Hackers could crash your iPhone over Wi-Fi – how to protect yourself

how_to_protect_iphone_against_hacks

Security researchers have found a method to remotely break an iPhone or iPad connected to any Wi-Fi network, by tricking it into believing the date is January 1, 1970.

The bug is a variant on the hack from earlier this year which saw iPhones rendered useless after their owners manually adjusted the date to 1 January 1970. After the date was changed, the handsets would refuse to reboot, simply displaying the Apple home screen and going no further.

Some mischievous internet users encouraged people to make the adjustment in order to unlock a retro theme, knowing full well it would break the handset.

Apple swiftly issued a fix in a beta version of iOS 9.3 operating system before its release last month, but researchers have now found that the date change can be administered to a phone or iPad remotely over Wi-Fi.

How it works

Researchers Matt Harrigan of PacketSled and Patrick Kelley of CriticalAssets.com exploited the propensity that iOS devices have for automatically connecting to Wi-Fi networks they recognise and have signed into before (such as Cloud connections, or free Wi-Fi in Starbucks or Apple stores), by creating a new network with the same name.

When iPads connect to a Wi-Fi network, they automatically draw the time and date from various network time protocol (NTP) servers across the globe. The pair created their own hostile time server which caused iPads brought within range to reset their time, and therefore refuse to reboot.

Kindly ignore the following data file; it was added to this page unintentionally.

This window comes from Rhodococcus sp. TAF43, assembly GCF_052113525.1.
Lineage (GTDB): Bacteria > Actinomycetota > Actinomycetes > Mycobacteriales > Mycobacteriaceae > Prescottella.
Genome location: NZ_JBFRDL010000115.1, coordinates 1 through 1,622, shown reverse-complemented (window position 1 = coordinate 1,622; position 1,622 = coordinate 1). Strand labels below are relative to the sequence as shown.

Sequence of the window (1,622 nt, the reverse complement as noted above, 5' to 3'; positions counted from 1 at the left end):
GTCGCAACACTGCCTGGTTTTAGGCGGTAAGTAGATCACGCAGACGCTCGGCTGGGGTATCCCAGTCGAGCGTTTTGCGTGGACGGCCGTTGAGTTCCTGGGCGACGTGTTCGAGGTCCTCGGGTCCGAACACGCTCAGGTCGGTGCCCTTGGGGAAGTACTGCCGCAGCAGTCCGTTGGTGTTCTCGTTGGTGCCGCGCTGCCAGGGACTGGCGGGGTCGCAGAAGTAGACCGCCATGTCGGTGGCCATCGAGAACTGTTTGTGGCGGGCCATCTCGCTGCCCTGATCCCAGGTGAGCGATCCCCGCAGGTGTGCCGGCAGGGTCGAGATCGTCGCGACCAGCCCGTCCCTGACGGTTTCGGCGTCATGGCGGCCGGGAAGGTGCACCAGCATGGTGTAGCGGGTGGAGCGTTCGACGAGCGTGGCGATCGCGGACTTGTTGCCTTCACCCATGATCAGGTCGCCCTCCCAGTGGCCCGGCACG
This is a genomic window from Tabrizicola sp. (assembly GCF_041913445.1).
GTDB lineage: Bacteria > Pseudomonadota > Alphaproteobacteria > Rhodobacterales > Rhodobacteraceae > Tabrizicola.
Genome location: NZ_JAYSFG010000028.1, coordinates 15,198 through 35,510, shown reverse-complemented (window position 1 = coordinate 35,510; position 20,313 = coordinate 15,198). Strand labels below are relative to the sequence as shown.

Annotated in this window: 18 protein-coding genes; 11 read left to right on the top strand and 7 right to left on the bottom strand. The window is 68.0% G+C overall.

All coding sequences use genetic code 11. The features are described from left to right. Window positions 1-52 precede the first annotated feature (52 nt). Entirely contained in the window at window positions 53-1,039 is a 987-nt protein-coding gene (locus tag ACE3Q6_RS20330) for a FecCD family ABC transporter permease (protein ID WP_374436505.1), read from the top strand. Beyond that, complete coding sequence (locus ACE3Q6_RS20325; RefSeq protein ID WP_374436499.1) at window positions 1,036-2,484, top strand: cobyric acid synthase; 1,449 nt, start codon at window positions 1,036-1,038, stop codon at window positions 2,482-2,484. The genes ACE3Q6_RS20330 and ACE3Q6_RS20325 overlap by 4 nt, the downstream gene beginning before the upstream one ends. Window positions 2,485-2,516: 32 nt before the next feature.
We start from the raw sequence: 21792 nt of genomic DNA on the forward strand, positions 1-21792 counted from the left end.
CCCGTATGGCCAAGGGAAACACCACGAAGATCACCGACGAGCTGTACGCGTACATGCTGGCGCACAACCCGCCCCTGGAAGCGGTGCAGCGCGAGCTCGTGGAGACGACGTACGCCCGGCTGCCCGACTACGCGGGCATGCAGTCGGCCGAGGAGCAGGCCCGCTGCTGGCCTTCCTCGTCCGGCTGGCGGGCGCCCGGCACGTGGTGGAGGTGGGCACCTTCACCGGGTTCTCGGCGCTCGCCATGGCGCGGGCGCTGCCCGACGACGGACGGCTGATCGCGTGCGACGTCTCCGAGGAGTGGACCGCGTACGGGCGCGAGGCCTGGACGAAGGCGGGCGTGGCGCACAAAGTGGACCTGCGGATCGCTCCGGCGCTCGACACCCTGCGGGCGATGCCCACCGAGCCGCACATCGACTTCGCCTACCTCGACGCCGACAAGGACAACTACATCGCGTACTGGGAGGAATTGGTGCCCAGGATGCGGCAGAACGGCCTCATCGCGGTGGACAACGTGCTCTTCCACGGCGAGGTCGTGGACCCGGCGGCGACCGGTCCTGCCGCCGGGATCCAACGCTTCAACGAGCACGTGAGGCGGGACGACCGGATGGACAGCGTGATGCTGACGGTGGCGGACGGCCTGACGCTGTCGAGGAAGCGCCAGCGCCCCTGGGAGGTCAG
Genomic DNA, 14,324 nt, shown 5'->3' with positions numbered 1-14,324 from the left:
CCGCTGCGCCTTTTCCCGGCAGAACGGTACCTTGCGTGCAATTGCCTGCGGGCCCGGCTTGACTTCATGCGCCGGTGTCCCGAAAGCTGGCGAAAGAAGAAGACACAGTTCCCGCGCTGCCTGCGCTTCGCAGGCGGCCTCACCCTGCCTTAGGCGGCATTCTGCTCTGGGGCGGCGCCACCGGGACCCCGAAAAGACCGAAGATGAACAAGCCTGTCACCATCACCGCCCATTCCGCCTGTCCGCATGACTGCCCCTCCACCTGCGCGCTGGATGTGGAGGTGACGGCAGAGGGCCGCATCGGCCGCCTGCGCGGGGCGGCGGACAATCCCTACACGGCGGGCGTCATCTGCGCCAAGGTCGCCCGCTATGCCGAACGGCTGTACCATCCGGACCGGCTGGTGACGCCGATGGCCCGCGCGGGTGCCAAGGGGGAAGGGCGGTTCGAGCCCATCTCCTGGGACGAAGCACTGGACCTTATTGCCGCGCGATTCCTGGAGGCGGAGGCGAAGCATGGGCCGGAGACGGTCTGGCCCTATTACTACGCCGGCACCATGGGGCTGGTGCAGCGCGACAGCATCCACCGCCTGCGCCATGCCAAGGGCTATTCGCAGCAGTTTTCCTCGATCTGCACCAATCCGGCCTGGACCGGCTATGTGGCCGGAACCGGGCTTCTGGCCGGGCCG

The pair worked with Apple to ensure the fix for affected devices had been rolled out before their findings were released, according to security expert Brian Krebs.

They attributed the iPads’ meltdown to their apps’ reliance on the security certificates which encrypt data transmitted to and from the device, meaning they cannot cope when told the current date is a year which predates the certificate’s issue date.

History of iPhone hacks

The ‘effective power’ string of Arabic text would crash a friend’s iPhone if they were sent it in May 2015

> A prank website crashsafari.com crashed iPhones and affect other phones and devices in January 2016

> Many iPhone 6 users who had their touchscreens replaced by third parties have been hit by the ‘Error 53’ message which disables an iPhone if Touch ID has been tampered with.

> Changing the date to January 1 1970 on iPhone 5s and later renders the iPhone useless when it is rebooted.

“The reboot caused all iPads in test to degrade gradually, beginning with the inability to unlock, and ultimately ending with the device overheating and not booting at all. Apple has confirmed this vulnerability to be present in 64 bit devices that are running any version less than 9.3.1,” the researchers told Krebs.

The process is more complicated to replicate on an iPhone, as they receive network time updates through a different method, but the researchers said it could be possible to remotely brick an iPhone via Wi-Fi too.

 

How to protect yourself

While just an experiment, the project demonstrates how devices could react to malicious networks, causing serious damage and potentially causing loss of information.

To avoid any such theoretical hack in the future, here are some tips.

> Only use safe and trusted Wi-Fi connections that have a password protection

> Avoid using internet connections without safety certificates.

> Update your iPhone and iPad software so it is running the most recent iOS 9.3.1

Repost from Telegraph

Apple iOS 9.3 Has Two Important Changes

How To Search Messages on iPhone?

How To Recover Data Lost After iOS 9.3 Update?

 

Leave a Reply

Your email address will not be published.


*